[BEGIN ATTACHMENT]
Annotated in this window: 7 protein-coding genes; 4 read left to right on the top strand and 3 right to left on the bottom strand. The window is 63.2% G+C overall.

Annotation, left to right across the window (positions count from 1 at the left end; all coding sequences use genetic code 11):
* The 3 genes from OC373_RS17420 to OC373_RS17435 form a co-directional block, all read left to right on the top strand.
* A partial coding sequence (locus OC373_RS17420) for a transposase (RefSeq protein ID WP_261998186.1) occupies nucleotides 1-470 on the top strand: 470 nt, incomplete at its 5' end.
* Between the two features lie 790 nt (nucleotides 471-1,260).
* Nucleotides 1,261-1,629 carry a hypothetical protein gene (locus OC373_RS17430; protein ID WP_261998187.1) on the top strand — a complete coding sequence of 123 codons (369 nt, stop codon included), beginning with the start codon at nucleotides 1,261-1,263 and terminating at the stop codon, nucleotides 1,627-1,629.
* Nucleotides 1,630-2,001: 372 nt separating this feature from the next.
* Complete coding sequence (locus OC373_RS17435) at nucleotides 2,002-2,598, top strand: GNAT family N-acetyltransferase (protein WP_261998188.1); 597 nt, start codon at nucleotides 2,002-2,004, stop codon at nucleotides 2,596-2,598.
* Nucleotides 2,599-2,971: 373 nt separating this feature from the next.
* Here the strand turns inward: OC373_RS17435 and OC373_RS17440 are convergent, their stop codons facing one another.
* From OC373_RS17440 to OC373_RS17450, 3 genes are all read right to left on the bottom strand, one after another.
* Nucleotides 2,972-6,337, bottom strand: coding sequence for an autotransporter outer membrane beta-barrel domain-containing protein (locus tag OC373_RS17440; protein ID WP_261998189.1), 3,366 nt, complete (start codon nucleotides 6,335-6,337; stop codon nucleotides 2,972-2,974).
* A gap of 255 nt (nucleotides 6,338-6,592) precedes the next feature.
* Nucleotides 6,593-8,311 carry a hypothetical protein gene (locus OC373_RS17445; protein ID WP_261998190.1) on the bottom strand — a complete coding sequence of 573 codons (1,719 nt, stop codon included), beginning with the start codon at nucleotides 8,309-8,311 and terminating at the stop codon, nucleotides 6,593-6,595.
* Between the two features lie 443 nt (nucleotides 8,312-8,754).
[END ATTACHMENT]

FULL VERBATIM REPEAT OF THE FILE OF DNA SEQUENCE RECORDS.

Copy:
Annotated in this window: 7 protein-coding genes; 4 read left to right on the top strand and 3 right to left on the bottom strand. The window is 63.2% G+C overall.

Annotation, left to right across the window (positions count from 1 at the left end; all coding sequences use genetic code 11):
* The 3 genes from OC373_RS17420 to OC373_RS17435 form a co-directional block, all read left to right on the top strand.
* A partial coding sequence (locus OC373_RS17420) for a transposase (RefSeq protein ID WP_261998186.1) occupies nucleotides 1-470 on the top strand: 470 nt, incomplete at its 5' end.
* Between the two features lie 790 nt (nucleotides 471-1,260).
* Nucleotides 1,261-1,629 carry a hypothetical protein gene (locus OC373_RS17430; protein ID WP_261998187.1) on the top strand — a complete coding sequence of 123 codons (369 nt, stop codon included), beginning with the start codon at nucleotides 1,261-1,263 and terminating at the stop codon, nucleotides 1,627-1,629.
* Nucleotides 1,630-2,001: 372 nt separating this feature from the next.
* Complete coding sequence (locus OC373_RS17435) at nucleotides 2,002-2,598, top strand: GNAT family N-acetyltransferase (protein WP_261998188.1); 597 nt, start codon at nucleotides 2,002-2,004, stop codon at nucleotides 2,596-2,598.
* Nucleotides 2,599-2,971: 373 nt separating this feature from the next.
* Here the strand turns inward: OC373_RS17435 and OC373_RS17440 are convergent, their stop codons facing one another.
* From OC373_RS17440 to OC373_RS17450, 3 genes are all read right to left on the bottom strand, one after another.
* Nucleotides 2,972-6,337, bottom strand: coding sequence for an autotransporter outer membrane beta-barrel domain-containing protein (locus tag OC373_RS17440; protein ID WP_261998189.1), 3,366 nt, complete (start codon nucleotides 6,335-6,337; stop codon nucleotides 2,972-2,974).
* A gap of 255 nt (nucleotides 6,338-6,592) precedes the next feature.
* Nucleotides 6,593-8,311 carry a hypothetical protein gene (locus OC373_RS17445; protein ID WP_261998190.1) on the bottom strand — a complete coding sequence of 573 codons (1,719 nt, stop codon included), beginning with the start codon at nucleotides 8,309-8,311 and terminating at the stop codon, nucleotides 6,593-6,595.
* Between the two features lie 443 nt (nucleotides 8,312-8,754).